Chapter 38: "I didn't promise I wouldn't go look."
Slaughter showed up alone, which surprised me. I thought he’d bring a crew, but he said he preferred to work alone.
“There’s a pot of coffee in the downstairs kitchen,” I told him. “I put clean mugs and spoons out on the counter. I hope regular is okay. I could make decaf if you’d prefer.”
“Regular is fine. I’m here to work.”
“Sounds good. What can I do?”
“Come with me,” he said leading me to the basement.
At the double doors in the basement, he showed me how the intruder had rigged the lock so that it would feel locked from the inside, but not really be locked.
“What you need here,” said Slaughter, pointing at the top edge of the doors, “are latch locks on each door. You won’t be able to use a key to get in this way anymore, but someone would have to break the door down to get in.”
“Great,” I said, “That’s something I can do.”
“It is,” said Bishop, “but before you do that I’d like to run another idea past you.”
“Shoot,” I said.
He grinned. “That’s not something most people would say to a cop.”
I didn’t get it until he pointed at his sidearm. By then it wasn’t funny anymore.
“I’m sorry,” I told him. “I’m a little slow on the uptake.”
“With everything that’s going on it’s understandable,” he said, patting me on the arm. “What I was going to suggest is that we leave the locks alone for now. As far as we know, the bad guy doesn’t know that we’ve figured this out. So I think he might come back if we let him.” He watched me for a reaction, but I was still slow to get it.
“I’d like to put a silent alarm on the door, so we’d know if it was opened.”
“You want me to trap him,” I said as it became clearer to me.
Nodding yes, but clenching his teeth, he said, “I do want to trap him, but not you, me. I can’t make you leave, but if you don’t let me stay here, then I can’t set up a trap either.”
“Are you saying that if I let you stay, you’ll let me stay?”
“That’s a funny way to put it, but yes, that’s what I’m saying.” He extended his hand.
As we shook on it, I said, “I can stay, right?”
“You can stay tonight,” he said. “But right now, while I’m going through your home”—he smiled a salesman’s smile—“it’s better if you go.”
Deciding to leave was the easy part. Deciding where to go was harder. Going to be with Kelly was my first choice, but she was at Bree’s house. The second thought was Atreyu, but that possibility stayed in my head even less time than the thought of spending the day with Bree did. I settled for option three, Mayfield’s to visit my sister, Charlotte.
Charlotte had a pickup and a delivery that I could do for her. While I was running around, I stopped by Berry Home Center and picked up two latch locks that I’d install later. It was nearing five o’clock when I returned to Mayfield’s with two boxes full of old antique wooden toys that I had picked up in Glade Spring.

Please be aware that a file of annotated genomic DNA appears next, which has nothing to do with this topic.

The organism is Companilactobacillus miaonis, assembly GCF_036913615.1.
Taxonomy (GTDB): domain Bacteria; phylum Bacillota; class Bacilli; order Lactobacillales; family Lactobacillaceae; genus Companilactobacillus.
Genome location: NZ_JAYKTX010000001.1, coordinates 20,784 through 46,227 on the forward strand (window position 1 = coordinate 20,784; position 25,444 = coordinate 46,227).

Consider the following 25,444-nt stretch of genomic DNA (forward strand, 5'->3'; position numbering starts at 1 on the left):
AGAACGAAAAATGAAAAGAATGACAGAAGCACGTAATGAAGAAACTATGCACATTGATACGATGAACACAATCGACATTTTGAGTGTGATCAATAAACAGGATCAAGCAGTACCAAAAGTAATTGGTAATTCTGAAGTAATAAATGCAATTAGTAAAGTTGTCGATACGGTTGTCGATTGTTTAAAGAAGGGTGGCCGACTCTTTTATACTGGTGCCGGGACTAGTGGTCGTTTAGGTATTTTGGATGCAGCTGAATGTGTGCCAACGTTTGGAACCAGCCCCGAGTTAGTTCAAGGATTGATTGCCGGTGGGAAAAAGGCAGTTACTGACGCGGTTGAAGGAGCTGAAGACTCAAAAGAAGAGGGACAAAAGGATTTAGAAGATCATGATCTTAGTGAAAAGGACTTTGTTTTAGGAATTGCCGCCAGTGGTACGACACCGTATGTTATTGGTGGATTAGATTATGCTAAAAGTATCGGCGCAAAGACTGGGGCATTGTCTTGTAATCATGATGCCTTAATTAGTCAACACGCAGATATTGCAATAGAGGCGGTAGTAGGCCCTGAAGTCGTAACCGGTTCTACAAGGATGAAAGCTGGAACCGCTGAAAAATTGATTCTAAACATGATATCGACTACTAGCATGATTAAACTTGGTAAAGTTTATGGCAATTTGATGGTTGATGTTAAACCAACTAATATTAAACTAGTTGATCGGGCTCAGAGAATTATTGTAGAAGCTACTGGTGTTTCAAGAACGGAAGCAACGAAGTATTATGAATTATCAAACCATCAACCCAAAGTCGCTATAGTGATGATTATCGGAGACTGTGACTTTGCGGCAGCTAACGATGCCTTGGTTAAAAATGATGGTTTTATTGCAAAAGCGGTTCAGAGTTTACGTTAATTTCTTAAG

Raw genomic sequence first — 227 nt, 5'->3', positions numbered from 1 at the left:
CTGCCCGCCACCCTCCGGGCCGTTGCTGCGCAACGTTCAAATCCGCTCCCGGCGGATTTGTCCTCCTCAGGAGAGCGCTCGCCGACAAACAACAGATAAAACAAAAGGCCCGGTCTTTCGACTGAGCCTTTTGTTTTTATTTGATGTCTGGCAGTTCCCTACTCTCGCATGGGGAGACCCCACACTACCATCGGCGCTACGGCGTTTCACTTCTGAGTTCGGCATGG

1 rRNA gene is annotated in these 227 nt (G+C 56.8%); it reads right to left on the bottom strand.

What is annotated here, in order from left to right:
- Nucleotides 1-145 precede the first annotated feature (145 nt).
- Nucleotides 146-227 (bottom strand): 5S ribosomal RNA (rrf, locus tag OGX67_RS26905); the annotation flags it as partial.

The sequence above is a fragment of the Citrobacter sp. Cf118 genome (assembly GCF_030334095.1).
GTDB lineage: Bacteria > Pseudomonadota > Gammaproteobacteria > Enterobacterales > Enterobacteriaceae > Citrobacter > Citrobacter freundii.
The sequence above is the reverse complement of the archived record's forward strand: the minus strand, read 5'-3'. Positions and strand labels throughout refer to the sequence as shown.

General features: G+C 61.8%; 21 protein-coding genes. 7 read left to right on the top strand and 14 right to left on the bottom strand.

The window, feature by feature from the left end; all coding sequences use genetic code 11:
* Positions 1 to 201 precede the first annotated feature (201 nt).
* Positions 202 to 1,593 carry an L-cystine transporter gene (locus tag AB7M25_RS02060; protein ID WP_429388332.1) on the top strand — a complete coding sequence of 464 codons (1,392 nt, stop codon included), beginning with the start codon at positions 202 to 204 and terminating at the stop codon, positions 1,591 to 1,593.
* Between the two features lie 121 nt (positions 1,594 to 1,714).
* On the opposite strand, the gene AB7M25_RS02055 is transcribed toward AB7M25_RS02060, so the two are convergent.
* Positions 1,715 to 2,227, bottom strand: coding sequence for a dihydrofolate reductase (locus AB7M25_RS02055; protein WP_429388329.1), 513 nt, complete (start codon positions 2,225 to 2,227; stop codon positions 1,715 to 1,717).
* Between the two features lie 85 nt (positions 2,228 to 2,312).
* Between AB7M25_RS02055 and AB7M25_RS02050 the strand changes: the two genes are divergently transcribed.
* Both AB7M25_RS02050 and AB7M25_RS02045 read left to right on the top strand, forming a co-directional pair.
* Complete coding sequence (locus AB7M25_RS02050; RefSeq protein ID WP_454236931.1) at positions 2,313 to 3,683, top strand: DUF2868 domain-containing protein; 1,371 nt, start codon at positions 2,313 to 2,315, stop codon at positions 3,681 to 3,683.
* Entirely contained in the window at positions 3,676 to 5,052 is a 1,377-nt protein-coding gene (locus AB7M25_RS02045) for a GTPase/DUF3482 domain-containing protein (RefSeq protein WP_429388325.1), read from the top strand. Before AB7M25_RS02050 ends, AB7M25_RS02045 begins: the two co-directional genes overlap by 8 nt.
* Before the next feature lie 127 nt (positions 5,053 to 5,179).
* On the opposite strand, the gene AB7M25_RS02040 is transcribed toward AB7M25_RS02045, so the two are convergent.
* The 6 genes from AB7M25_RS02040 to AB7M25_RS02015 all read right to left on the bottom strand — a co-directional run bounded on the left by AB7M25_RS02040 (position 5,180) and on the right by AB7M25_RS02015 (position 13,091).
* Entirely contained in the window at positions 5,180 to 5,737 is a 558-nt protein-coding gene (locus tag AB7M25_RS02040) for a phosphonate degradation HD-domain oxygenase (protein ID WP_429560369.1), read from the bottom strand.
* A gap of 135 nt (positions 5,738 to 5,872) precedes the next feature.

I was still in my truck when my phone rang. It was Kelly.
“How’s the head?” I asked.
“It’s fine,” she said. “What are you doing?”
“I’m running errands for Charlotte. Why? What do you need?”
“I assume you knew that Detective Slaughter is here at the church.”
“Yeah,” I told her. “I gave him permission to see if there’s something else hidden somewhere.”
“I thought you did. But, Dad,” the pitch of her voice got higher, “he might be making a bigger mess here than you anticipated.”
“Kelly, where are you?” I asked.
“I’m standing in the middle of the shop. I’m here with Mom.”
“Your mother is there, too,” I said before I could stop myself.
“Yes,” said Kelly.
In the background, I could hear Bree say, “I told you he wouldn’t like it.”
“Cool it, Dad. We weren’t going to stay long. I can’t find my keys, and I was going to come and see if they were lying on the floor. When we came by, your truck was gone, so we both came in. Mom wasn’t okay with me coming in by myself.”
“It’s okay,” I said. “I’ve got to unload a couple of boxes, but I’ll be there in a couple of minutes.”
“Ah,” she stalled. “The reason I called was to tell you to stay out of the shop when you get home. I’ll come back tomorrow, and we can get it straightened out together.”
“Am I going to be upset?” I asked.
“It’s not as bad as it looks, but there’s absolutely nothing in its right place.”
“Nothing. I don’t think anything is hurt, but he disassembled everything—and Dad,” she hesitated again.
“He had to go through every stack.”
The stacks were piles of differing sizes of differing types of wood. I had oak planking of different sizes, as well as cherry and pine. I had different sizes and thicknesses of plywood. What I pictured was a single pile of everything mixed together in the middle of the room.
“Did he find anything?” I asked.
“He’s upstairs now, but not so far. The mess is fixable, but it’s going to take several hours. So, promise me that you’ll wait until I come help before you try to tackle it by yourself.”
I heard Bree in the background say, “I can help too if he’s okay with that.”
Kelly didn’t share that with me. Instead, she said, “Promise?”
“I promise.” But I didn’t promise that I wouldn’t go look.